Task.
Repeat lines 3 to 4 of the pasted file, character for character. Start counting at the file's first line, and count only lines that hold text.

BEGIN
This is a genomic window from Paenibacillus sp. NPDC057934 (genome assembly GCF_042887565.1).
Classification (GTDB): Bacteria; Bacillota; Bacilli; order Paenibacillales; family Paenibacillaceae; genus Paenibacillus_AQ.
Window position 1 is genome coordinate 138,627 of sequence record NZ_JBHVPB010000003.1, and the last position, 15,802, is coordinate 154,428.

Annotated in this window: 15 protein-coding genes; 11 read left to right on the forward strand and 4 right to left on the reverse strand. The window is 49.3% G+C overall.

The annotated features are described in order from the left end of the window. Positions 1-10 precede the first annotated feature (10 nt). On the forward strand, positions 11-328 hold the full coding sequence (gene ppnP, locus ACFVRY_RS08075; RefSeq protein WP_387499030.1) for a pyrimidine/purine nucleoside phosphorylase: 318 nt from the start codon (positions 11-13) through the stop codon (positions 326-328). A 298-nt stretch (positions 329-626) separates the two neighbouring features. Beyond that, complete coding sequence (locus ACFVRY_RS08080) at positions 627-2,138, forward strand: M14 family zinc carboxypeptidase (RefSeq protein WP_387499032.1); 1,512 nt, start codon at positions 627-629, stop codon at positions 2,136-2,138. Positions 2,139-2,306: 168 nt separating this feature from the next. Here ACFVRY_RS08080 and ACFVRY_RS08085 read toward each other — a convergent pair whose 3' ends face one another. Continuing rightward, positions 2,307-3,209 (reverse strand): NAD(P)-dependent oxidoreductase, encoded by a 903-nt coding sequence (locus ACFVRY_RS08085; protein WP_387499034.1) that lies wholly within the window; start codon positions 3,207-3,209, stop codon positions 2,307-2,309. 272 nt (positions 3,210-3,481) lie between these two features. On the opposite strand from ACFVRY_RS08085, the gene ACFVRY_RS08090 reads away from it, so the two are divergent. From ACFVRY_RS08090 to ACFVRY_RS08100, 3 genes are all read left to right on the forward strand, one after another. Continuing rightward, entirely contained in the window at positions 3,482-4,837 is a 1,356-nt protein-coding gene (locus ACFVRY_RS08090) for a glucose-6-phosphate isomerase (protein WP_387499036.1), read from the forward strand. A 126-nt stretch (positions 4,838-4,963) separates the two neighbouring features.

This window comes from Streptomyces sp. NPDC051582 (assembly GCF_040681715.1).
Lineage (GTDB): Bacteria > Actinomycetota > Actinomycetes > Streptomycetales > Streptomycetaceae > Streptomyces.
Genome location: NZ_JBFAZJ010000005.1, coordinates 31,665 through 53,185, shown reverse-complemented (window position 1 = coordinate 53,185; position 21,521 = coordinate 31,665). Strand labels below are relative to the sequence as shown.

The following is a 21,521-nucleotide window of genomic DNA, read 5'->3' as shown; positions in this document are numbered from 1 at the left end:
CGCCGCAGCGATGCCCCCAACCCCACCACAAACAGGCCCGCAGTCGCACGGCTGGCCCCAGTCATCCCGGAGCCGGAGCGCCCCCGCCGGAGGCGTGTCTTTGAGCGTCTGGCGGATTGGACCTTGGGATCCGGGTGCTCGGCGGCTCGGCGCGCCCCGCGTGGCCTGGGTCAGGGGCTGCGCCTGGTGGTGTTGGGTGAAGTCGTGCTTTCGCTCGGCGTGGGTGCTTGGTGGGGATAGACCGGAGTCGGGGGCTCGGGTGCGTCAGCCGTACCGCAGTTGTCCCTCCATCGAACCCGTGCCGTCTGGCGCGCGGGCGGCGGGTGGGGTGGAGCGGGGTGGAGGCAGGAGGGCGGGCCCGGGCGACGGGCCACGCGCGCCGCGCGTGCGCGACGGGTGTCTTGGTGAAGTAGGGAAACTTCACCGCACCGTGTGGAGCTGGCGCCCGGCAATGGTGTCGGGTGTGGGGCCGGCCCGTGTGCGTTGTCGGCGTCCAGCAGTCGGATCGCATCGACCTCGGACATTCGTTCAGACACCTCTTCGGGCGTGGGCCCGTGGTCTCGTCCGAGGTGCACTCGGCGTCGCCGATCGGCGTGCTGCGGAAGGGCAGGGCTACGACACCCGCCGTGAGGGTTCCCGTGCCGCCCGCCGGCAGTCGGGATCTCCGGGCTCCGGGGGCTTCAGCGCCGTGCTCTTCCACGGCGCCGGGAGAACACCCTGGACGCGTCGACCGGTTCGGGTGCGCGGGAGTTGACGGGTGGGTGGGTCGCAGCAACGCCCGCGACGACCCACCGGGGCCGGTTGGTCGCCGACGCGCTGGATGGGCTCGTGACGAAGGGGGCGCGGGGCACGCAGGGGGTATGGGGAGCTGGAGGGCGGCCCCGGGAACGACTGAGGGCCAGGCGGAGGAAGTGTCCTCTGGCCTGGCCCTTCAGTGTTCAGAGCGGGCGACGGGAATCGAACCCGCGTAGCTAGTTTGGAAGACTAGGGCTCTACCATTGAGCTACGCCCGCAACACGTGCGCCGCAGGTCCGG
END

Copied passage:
Window position 1 is genome coordinate 138,627 of sequence record NZ_JBHVPB010000003.1, and the last position, 15,802, is coordinate 154,428.

Annotated in this window: 15 protein-coding genes; 11 read left to right on the forward strand and 4 right to left on the reverse strand. The window is 49.3% G+C overall.